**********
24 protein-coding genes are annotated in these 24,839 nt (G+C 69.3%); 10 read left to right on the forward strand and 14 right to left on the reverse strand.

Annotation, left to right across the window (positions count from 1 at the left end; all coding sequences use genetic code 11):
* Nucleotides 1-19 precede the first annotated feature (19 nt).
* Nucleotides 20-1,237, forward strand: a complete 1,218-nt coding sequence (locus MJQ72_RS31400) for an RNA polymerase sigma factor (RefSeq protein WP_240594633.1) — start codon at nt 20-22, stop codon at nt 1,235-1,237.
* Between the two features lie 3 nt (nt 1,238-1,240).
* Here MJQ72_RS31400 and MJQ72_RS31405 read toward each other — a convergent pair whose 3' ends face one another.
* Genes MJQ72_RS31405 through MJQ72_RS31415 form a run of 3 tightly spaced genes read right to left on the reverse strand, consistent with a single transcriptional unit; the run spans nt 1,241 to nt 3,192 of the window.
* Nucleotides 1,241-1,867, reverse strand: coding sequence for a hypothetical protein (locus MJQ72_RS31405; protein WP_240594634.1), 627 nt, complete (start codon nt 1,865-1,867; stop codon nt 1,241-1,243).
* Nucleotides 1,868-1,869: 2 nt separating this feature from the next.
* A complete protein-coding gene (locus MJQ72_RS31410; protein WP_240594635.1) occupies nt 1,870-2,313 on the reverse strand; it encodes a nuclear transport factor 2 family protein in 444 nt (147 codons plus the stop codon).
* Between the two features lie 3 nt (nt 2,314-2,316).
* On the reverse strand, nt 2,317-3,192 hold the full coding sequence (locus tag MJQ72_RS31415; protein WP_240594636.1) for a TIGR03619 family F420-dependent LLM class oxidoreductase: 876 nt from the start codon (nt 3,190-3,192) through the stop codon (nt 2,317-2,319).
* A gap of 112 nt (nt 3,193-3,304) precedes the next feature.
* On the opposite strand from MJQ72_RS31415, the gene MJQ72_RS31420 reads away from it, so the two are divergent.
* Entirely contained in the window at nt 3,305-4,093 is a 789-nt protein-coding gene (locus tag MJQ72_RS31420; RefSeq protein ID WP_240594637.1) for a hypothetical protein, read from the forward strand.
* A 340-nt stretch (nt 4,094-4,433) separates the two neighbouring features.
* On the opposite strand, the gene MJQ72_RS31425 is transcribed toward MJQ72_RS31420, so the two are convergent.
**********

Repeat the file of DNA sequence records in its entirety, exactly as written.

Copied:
24 protein-coding genes are annotated in these 24,839 nt (G+C 69.3%); 10 read left to right on the forward strand and 14 right to left on the reverse strand.

Annotation, left to right across the window (positions count from 1 at the left end; all coding sequences use genetic code 11):
* Nucleotides 1-19 precede the first annotated feature (19 nt).
* Nucleotides 20-1,237, forward strand: a complete 1,218-nt coding sequence (locus MJQ72_RS31400) for an RNA polymerase sigma factor (RefSeq protein WP_240594633.1) — start codon at nt 20-22, stop codon at nt 1,235-1,237.
* Between the two features lie 3 nt (nt 1,238-1,240).
* Here MJQ72_RS31400 and MJQ72_RS31405 read toward each other — a convergent pair whose 3' ends face one another.
* Genes MJQ72_RS31405 through MJQ72_RS31415 form a run of 3 tightly spaced genes read right to left on the reverse strand, consistent with a single transcriptional unit; the run spans nt 1,241 to nt 3,192 of the window.
* Nucleotides 1,241-1,867, reverse strand: coding sequence for a hypothetical protein (locus MJQ72_RS31405; protein WP_240594634.1), 627 nt, complete (start codon nt 1,865-1,867; stop codon nt 1,241-1,243).
* Nucleotides 1,868-1,869: 2 nt separating this feature from the next.
* A complete protein-coding gene (locus MJQ72_RS31410; protein WP_240594635.1) occupies nt 1,870-2,313 on the reverse strand; it encodes a nuclear transport factor 2 family protein in 444 nt (147 codons plus the stop codon).
* Between the two features lie 3 nt (nt 2,314-2,316).
* On the reverse strand, nt 2,317-3,192 hold the full coding sequence (locus tag MJQ72_RS31415; protein WP_240594636.1) for a TIGR03619 family F420-dependent LLM class oxidoreductase: 876 nt from the start codon (nt 3,190-3,192) through the stop codon (nt 2,317-2,319).
* A gap of 112 nt (nt 3,193-3,304) precedes the next feature.
* On the opposite strand from MJQ72_RS31415, the gene MJQ72_RS31420 reads away from it, so the two are divergent.
* Entirely contained in the window at nt 3,305-4,093 is a 789-nt protein-coding gene (locus tag MJQ72_RS31420; RefSeq protein ID WP_240594637.1) for a hypothetical protein, read from the forward strand.
* A 340-nt stretch (nt 4,094-4,433) separates the two neighbouring features.
* On the opposite strand, the gene MJQ72_RS31425 is transcribed toward MJQ72_RS31420, so the two are convergent.